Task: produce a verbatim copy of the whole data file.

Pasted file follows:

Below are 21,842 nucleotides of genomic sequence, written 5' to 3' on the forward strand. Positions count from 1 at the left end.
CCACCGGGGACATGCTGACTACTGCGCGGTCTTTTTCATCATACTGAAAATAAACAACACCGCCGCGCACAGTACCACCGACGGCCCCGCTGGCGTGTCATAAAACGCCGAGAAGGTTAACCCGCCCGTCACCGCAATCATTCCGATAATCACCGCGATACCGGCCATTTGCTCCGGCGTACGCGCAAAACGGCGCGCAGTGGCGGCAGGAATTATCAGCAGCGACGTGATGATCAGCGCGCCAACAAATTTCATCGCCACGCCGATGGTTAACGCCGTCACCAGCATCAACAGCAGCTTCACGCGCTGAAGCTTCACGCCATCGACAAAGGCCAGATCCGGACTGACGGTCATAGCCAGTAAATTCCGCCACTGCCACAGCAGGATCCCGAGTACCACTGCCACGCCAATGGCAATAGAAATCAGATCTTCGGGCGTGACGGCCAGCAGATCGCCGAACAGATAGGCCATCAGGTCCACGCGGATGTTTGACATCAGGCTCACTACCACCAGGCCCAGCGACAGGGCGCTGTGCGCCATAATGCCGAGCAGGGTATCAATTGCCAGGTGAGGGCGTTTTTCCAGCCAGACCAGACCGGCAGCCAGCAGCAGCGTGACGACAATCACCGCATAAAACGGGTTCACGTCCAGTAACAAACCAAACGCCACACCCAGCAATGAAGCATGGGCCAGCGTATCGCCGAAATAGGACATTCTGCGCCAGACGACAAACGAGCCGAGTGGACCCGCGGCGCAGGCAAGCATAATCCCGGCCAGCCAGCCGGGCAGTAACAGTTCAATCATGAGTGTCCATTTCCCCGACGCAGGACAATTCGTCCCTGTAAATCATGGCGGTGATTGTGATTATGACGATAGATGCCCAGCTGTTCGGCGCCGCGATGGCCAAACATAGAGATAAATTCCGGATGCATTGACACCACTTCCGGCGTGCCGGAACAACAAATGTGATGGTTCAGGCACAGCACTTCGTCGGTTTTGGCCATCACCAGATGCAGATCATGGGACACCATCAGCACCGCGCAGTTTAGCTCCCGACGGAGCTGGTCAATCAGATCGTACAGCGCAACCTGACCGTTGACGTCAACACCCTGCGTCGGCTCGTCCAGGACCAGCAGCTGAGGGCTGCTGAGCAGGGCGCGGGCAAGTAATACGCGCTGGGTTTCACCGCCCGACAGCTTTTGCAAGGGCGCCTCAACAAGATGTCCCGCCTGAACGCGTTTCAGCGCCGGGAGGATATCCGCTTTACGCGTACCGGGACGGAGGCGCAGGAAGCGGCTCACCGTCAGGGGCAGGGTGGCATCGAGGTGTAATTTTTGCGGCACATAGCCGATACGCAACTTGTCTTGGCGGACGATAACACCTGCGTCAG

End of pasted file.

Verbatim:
Below are 21,842 nucleotides of genomic sequence, written 5' to 3' on the forward strand. Positions count from 1 at the left end.
CCACCGGGGACATGCTGACTACTGCGCGGTCTTTTTCATCATACTGAAAATAAACAACACCGCCGCGCACAGTACCACCGACGGCCCCGCTGGCGTGTCATAAAACGCCGAGAAGGTTAACCCGCCCGTCACCGCAATCATTCCGATAATCACCGCGATACCGGCCATTTGCTCCGGCGTACGCGCAAAACGGCGCGCAGTGGCGGCAGGAATTATCAGCAGCGACGTGATGATCAGCGCGCCAACAAATTTCATCGCCACGCCGATGGTTAACGCCGTCACCAGCATCAACAGCAGCTTCACGCGCTGAAGCTTCACGCCATCGACAAAGGCCAGATCCGGACTGACGGTCATAGCCAGTAAATTCCGCCACTGCCACAGCAGGATCCCGAGTACCACTGCCACGCCAATGGCAATAGAAATCAGATCTTCGGGCGTGACGGCCAGCAGATCGCCGAACAGATAGGCCATCAGGTCCACGCGGATGTTTGACATCAGGCTCACTACCACCAGGCCCAGCGACAGGGCGCTGTGCGCCATAATGCCGAGCAGGGTATCAATTGCCAGGTGAGGGCGTTTTTCCAGCCAGACCAGACCGGCAGCCAGCAGCAGCGTGACGACAATCACCGCATAAAACGGGTTCACGTCCAGTAACAAACCAAACGCCACACCCAGCAATGAAGCATGGGCCAGCGTATCGCCGAAATAGGACATTCTGCGCCAGACGACAAACGAGCCGAGTGGACCCGCGGCGCAGGCAAGCATAATCCCGGCCAGCCAGCCGGGCAGTAACAGTTCAATCATGAGTGTCCATTTCCCCGACGCAGGACAATTCGTCCCTGTAAATCATGGCGGTGATTGTGATTATGACGATAGATGCCCAGCTGTTCGGCGCCGCGATGGCCAAACATAGAGATAAATTCCGGATGCATTGACACCACTTCCGGCGTGCCGGAACAACAAATGTGATGGTTCAGGCACAGCACTTCGTCGGTTTTGGCCATCACCAGATGCAGATCATGGGACACCATCAGCACCGCGCAGTTTAGCTCCCGACGGAGCTGGTCAATCAGATCGTACAGCGCAACCTGACCGTTGACGTCAACACCCTGCGTCGGCTCGTCCAGGACCAGCAGCTGAGGGCTGCTGAGCAGGGCGCGGGCAAGTAATACGCGCTGGGTTTCACCGCCCGACAGCTTTTGCAAGGGCGCCTCAACAAGATGTCCCGCCTGAACGCGTTTCAGCGCCGGGAGGATATCCGCTTTACGCGTACCGGGACGGAGGCGCAGGAAGCGGCTCACCGTCAGGGGCAGGGTGGCATCGAGGTGTAATTTTTGCGGCACATAGCCGATACGCAACTTGTCTTGGCGGACGATAACACCTGCGTCAG